It was a historic Sunday for Bangladesh colts as they defeated the crowd favourite India in a thrilling U-19 World Cup final.
Captain Akbar Ali -- who played a match-winning knock of 43 not out in the final -- says it was hard work and self belief that helped Bangladesh clinch its maiden World Cup title.
It was quite a roller-coaster ride for the 18-year-old, who led the team to victory despite losing his sister in middle of the tournament.
Talking to Sportstar from Potchefstroom on Monday, an emotional Ali spoke about the atmosphere in the dressing room, his future plans and more.
Q. Do you think this could be a game-changing moment for Bangladesh cricket?
A. I think it will be a milestone moment for Bangladesh cricket. This victory will help us improve our game and take Bangladesh cricket forward. There is always a first time for everything and I believe this could be a beginning of our success. As far as U-19 cricket is concerned, we have showed the way and I hope, the performances only get better from here.
Have you received any calls from home? What are the fans saying about this historic feat?
The fans have really supported us throughout and we have been flooded with calls and texts, congratulating the team.
Ahead of the final, did you guys actually believe that it would be easy to beat India?
(Laughs) You call that easy? It wasn’t easy at all, trust me.
But throughout the game, your team maintained the dominance. Did you even expect that to happen against a rather strong Indian team?
That’s true. We did have the dominance over the opponents. We always had the self belief. We have been playing some really good cricket for the last one year, so that gave us the confidence. We had a fair idea about the Indian team as we played the Asia Cup final against them a few months ago. It’s a different story that we lost that game, but we knew that we are capable. We could maintain the process and execute our plans well.
What are the things that you think worked for your team in the final?
Hard work and combined team effort did the trick for us. We got tremendous help from the team management and the support staff, which kept us going. We could share everything with them and they were always ready to help. The physio, trainer, computer analyst and obviously the coaches were always there to back to the hilt. Those things worked for us.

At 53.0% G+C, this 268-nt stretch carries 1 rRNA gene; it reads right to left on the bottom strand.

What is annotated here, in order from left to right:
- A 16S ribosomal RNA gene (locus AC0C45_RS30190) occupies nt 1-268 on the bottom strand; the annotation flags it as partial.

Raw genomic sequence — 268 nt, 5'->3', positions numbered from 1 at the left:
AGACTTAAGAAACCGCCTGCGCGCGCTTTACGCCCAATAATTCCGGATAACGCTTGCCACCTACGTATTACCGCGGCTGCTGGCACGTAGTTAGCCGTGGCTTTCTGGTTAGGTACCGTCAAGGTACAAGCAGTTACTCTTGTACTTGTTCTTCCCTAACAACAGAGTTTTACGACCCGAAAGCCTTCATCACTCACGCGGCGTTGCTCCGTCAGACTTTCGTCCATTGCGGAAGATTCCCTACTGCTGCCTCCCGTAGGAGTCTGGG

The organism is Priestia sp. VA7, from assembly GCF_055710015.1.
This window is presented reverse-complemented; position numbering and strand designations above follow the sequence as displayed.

In finals, low-scoring targets are always tricky. So, when wickets fell, you and Parvez Hossain Emon stitched a long partnership, which eventually won you the game. How challenging was the task? What was running through your mind?
It was challenging. Our plan was to tackle (Ravi) Bishnoi and (Karthik) Tyagi carefully and then attack the other bowlers. Bishnoi and Tyagi were bowling very well, so we had to manage them carefully. Bishnoi bowled really well, but he did not get any wickets after the first three-four overs. So, this shows that our plan worked.
It’s always a challenging task to graduate to the next level. After this win, what are your thoughts for the future? How confident are you of breaking into the senior team?
We should not be thinking of making it to the senior team yet. The primary target should be to break into the High Performance Academy and then prove our mettle.
I plan to take a few days rest and then focus on the Premier League.
After the final, some of the players from both the teams got into a confrontation. Being the captain of Bangladesh, how do you see the whole incident? Do you think this will be a learning experience for your team to keep calm in such intense games?
Both teams were playing to win, so in the heat of the moment, both of us have committed some mistakes. There is a lot to learn for us, in terms of how to control our emotions during such a game. I hope to learn from our mistakes and ensure such things don’t happen in the future.
These days, every young cricketer aspires to play Indian Premier League. Do you dream of making into the IPL sometime soon?
Yes, every cricketer wants to be part of the IPL, and I am no exception. But trust me, it’s not easy. I still have a long way to go.
You appeared to be quite calm and composed on the field. Who do you consider as your idol?
I don’t have any idols, but I like AB de Villiers’ style of play. I enjoy his explosive batting style. That’s why he is my favourite.
You lost your elder sister in the middle of the tournament. How did you manage to keep yourself motivated and guide Bangladesh to its maiden victory in such a situation?
(Pauses) Let’s not talk about it, please. Eta baad dyan dada (let’s skip this one, brother).
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